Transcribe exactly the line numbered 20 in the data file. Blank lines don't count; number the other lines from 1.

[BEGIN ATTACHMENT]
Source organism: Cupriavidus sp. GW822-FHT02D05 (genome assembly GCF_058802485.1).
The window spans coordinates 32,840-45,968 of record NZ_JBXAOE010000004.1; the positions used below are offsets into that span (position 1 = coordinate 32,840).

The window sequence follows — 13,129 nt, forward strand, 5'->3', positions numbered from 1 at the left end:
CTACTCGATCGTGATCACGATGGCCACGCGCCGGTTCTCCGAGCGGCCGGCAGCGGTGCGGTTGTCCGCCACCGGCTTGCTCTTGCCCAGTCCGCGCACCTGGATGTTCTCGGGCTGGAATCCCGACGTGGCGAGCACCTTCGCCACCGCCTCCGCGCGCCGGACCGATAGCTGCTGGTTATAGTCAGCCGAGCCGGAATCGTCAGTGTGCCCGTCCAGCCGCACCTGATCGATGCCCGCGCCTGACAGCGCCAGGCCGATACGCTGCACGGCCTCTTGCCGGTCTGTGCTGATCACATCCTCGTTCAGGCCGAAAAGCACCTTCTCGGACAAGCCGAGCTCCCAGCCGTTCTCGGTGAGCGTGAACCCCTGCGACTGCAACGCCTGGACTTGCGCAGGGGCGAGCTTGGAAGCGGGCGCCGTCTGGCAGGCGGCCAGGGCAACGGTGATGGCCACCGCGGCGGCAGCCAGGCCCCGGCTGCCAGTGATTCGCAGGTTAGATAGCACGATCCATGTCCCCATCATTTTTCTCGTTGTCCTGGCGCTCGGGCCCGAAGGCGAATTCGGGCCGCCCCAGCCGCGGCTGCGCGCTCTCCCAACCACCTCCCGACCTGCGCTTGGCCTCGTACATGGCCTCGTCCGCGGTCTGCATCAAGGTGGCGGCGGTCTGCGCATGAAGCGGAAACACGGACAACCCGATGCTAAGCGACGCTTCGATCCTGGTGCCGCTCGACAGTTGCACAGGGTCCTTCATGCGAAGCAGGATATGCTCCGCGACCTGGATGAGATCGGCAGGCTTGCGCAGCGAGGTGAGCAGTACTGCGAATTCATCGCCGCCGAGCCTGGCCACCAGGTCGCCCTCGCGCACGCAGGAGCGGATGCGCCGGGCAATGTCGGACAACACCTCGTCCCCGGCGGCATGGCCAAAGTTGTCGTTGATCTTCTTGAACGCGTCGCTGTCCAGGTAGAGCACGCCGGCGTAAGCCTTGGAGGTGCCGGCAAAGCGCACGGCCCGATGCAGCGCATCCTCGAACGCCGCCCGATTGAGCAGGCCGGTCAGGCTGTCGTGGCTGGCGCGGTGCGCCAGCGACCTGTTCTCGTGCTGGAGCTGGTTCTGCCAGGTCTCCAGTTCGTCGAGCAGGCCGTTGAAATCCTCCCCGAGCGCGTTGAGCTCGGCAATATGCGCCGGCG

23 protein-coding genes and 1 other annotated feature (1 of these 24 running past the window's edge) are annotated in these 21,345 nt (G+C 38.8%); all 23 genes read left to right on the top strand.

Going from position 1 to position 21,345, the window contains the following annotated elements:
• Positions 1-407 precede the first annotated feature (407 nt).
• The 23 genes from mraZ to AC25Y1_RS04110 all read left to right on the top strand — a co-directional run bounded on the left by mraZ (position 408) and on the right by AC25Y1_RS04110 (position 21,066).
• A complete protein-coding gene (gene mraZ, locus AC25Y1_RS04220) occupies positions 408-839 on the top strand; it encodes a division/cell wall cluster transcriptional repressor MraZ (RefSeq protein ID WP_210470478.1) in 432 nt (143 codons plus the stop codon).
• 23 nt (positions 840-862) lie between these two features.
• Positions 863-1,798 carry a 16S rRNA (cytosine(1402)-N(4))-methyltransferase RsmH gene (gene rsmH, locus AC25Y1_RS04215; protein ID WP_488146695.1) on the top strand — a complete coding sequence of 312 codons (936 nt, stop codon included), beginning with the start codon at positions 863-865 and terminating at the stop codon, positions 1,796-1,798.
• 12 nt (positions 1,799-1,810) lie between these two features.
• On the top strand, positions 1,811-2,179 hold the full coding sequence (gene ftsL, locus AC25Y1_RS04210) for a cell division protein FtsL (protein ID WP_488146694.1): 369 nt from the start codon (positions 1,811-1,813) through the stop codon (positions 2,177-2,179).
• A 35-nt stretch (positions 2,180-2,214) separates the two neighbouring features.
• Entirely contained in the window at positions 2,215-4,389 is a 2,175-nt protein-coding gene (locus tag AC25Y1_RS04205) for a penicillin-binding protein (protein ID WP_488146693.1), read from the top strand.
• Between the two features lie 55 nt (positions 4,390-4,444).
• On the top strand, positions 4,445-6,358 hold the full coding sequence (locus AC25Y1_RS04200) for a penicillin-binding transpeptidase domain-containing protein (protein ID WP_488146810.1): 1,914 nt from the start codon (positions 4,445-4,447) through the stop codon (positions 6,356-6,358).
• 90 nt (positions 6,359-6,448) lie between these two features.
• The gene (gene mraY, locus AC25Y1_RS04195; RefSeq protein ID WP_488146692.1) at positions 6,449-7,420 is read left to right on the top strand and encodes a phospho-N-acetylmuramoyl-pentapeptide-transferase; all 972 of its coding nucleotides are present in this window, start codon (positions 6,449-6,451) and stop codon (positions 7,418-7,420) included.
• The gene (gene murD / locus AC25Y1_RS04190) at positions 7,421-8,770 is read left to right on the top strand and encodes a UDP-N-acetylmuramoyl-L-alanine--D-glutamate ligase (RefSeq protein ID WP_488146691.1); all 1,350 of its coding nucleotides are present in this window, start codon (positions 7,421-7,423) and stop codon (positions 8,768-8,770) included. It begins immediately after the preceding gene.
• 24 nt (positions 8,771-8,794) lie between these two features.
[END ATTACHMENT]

• The gene (gene murD / locus AC25Y1_RS04190) at positions 7,421-8,770 is read left to right on the top strand and encodes a UDP-N-acetylmuramoyl-L-alanine--D-glutamate ligase (RefSeq protein ID WP_488146691.1); all 1,350 of its coding nucleotides are present in this window, start codon (positions 7,421-7,423) and stop codon (positions 8,768-8,770) included. It begins immediately after the preceding gene.